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February 17, 2010  |   Comments (0)   |   Post a comment

Specialists in Non-Emergency Medical Transport

St. Louis-based EMT has found a market in assisting school districts with special-needs and homeless student transportation. After launching in St. Louis, franchises have been established in nine states.

by Claire Atkinson - Also by this author


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Bernie Squitieri founded Express Medical Transporters (EMT) in 1996 in order to provide non-emergency medical transportation for adult day care, rehab, mental health and other health facilities and schools in St. Louis. His background as the general manager of a taxi company helped boost the company's initial success, as did the implementation in the 1990s of a federal managed health care program, which mandated that states provide necessary transportation for eligible recipients to and from Medicaid providers.

One of EMT's first contracts was with Special School District of St. Louis County (SSD), which contracted the transportation of about 30  special-needs students to EMT. "They were able to shrink their 65 routes down to about 48 routes," Squitieri says. "That's how we got started in student transportation."

EMT currently operates about 200 vehicles and employs 245 people in St. Louis. The company launched a franchise system in 2007, and a total of nine additional locations have opened across the country, with a total U.S. fleet of about 550 vehicles.

Squitieri estimates that school transportation represents about 20 percent of his business in St. Louis, with the company serving 35 districts in the county. "Over the last five years we've seen a tremendous growth — 250 to 300 percent — in homeless and No Child Left Behind Act [students]," he says. "Last year at our peak, we were [transporting] 275 children, and right now we're at 400."

Due to the growth in these populations and a growing need for special-needs transportation overall, EMT recently established its Student Transportation Division.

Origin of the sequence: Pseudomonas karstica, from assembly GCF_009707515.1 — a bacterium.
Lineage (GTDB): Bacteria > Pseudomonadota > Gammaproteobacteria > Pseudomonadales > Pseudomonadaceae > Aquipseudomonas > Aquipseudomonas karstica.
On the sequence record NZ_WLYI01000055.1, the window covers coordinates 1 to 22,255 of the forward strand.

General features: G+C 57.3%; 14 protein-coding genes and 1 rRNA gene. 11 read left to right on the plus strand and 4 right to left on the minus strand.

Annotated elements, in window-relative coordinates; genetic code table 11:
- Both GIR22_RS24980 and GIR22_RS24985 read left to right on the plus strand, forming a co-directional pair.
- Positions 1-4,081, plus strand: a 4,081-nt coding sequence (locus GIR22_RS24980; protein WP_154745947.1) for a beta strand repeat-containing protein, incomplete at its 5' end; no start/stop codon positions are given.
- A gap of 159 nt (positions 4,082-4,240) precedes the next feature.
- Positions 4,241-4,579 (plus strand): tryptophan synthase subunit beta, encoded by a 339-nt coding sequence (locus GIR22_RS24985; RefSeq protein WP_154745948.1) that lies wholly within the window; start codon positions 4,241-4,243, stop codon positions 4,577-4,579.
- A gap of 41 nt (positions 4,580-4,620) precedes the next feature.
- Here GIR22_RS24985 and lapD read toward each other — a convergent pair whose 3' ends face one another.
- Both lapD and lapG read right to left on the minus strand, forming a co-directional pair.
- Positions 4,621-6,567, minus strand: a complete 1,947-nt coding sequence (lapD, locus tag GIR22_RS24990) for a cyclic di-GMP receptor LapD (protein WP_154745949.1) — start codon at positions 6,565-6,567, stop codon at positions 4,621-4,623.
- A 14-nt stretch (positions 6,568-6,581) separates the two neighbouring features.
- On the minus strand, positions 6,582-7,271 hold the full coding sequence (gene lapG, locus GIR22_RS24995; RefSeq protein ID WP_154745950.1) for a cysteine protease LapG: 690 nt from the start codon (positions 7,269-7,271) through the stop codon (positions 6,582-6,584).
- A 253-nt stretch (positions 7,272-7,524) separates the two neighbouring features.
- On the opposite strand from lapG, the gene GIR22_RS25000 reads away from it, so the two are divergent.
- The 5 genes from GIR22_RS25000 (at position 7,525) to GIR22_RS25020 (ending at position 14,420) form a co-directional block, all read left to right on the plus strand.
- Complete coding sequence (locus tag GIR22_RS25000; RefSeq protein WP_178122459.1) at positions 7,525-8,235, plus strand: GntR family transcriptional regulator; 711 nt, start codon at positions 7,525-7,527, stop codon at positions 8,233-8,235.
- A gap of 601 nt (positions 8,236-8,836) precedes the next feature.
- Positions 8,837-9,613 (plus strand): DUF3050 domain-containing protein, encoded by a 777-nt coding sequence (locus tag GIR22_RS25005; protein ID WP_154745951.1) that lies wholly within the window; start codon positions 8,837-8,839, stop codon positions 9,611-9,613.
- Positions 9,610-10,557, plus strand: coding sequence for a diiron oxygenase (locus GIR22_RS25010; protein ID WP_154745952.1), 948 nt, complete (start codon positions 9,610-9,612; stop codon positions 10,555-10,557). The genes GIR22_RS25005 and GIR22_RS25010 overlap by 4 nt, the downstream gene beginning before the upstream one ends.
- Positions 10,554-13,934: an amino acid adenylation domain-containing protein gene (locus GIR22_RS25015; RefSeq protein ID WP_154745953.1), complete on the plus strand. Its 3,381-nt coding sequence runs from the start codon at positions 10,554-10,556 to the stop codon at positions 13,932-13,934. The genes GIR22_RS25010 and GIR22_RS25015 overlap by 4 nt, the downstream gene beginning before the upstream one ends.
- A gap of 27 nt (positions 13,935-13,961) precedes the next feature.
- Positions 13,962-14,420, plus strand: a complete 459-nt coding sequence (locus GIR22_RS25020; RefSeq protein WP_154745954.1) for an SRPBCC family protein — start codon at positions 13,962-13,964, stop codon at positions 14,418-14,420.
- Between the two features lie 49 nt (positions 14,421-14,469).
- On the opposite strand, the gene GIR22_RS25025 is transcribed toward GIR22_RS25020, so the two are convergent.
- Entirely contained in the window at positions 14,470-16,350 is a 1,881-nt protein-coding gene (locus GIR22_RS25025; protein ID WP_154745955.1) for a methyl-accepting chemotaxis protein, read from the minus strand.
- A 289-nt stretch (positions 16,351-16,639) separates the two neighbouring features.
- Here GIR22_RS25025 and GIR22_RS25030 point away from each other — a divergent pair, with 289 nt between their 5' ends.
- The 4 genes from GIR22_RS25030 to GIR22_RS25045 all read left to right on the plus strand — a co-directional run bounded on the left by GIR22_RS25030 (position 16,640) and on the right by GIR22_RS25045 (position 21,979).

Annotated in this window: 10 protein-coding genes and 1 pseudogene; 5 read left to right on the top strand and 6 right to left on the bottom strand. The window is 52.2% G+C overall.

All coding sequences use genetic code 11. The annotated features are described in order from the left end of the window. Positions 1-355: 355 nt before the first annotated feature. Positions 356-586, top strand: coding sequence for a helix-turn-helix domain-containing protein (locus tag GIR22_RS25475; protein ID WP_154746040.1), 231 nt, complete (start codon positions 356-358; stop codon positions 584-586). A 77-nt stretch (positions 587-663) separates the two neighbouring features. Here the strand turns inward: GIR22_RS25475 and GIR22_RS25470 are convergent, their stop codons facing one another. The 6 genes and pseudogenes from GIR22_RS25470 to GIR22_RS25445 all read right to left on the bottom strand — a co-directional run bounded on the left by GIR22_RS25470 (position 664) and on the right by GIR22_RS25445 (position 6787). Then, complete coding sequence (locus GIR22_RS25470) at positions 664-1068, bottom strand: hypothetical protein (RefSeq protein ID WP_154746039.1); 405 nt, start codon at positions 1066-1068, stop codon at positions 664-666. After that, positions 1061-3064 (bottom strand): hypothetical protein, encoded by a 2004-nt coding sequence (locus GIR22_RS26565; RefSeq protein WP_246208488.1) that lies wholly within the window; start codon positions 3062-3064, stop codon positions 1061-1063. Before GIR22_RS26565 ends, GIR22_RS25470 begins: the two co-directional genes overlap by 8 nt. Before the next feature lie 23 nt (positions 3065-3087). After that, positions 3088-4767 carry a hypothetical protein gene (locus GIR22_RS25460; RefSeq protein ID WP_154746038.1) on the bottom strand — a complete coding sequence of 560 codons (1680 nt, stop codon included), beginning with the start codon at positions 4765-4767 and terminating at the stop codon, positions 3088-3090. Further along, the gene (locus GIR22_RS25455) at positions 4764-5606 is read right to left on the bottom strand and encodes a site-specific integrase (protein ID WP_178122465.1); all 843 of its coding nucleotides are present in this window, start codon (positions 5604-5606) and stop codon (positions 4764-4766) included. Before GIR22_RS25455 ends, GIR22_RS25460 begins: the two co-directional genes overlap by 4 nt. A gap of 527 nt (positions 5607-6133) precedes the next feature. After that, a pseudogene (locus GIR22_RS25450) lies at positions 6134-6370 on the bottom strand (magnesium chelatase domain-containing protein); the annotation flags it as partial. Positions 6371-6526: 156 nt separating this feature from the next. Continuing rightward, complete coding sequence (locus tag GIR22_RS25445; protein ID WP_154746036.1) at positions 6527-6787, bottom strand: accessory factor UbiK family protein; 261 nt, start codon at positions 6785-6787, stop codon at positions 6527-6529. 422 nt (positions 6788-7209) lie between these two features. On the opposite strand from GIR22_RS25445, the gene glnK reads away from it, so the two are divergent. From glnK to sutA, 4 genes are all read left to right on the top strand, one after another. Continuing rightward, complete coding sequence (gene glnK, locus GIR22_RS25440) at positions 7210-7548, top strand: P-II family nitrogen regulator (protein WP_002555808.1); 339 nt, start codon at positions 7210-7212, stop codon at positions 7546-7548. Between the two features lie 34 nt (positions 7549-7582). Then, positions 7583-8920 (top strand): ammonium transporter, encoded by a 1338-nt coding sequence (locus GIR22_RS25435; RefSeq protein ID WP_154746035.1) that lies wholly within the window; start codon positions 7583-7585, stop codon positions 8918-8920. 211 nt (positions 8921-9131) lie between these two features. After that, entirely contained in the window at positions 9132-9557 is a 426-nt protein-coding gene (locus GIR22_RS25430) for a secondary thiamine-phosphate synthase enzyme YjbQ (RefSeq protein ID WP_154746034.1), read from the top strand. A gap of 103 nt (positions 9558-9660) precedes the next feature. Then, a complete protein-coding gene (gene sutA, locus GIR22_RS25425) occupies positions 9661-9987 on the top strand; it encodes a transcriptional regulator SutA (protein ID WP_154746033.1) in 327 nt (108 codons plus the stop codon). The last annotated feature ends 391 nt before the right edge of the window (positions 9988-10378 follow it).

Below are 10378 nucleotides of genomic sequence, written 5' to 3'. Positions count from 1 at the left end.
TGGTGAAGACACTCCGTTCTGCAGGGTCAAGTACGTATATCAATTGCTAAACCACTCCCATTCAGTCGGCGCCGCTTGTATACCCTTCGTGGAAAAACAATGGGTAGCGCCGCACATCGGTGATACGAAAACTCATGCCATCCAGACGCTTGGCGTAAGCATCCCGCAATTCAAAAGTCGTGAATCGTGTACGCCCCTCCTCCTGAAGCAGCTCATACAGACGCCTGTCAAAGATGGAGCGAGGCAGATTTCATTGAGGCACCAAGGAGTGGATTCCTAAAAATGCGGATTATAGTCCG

Operations
In addition to providing service for ambulatory clients with impairments preventing their ability to drive, EMT provides transportation for  wheelchair-bound individuals, requiring a high-top vehicle with a hydraulic lift, and stretcher service for clients who have to be transported on a stretcher but don't need medical treatment.

The company's fleet includes small school buses, but some of EMT's contracts don't require the use of school buses, in which case minivans or sedans are used, Squitieri says.

EMT uses proprietary dispatching software with GPS routing. "We can look at any particular route at any particular time and know exactly where the driver is," Squitieri says. The system can also monitor speeds, stops and route adherence.

In St. Louis, EMT employs four mechanics at its maintenance facility, three of whom are ASE certified. Two tow trucks are available in case of breakdowns, and Squitieri says the company can provide a new vehicle and tow in the malfunctioning one with a turnaround of about 20 minutes.

He credits his drivers and a stringent screening process for a low frequency of accidents. "First of all, they have to have a clean driver's record. We don't hire anyone under 25 years of age, they can never have been convicted of a DUI ever in their life — I don't care if it's 35 or 40 years ago — and they go through post-employment drug testing, random drug pool and some background checks to make sure we get really dependable drivers," he says.

Drivers receive 40 hours of classroom and behind-the-wheel training, which includes a segment focusing on student transportation. Topics covered include sensitivity training, defensive driving, CPR, first aid and transporting persons with disabilities. "We're currently enhancing our training program with topics such as chronic illnesses," Squitieri notes.

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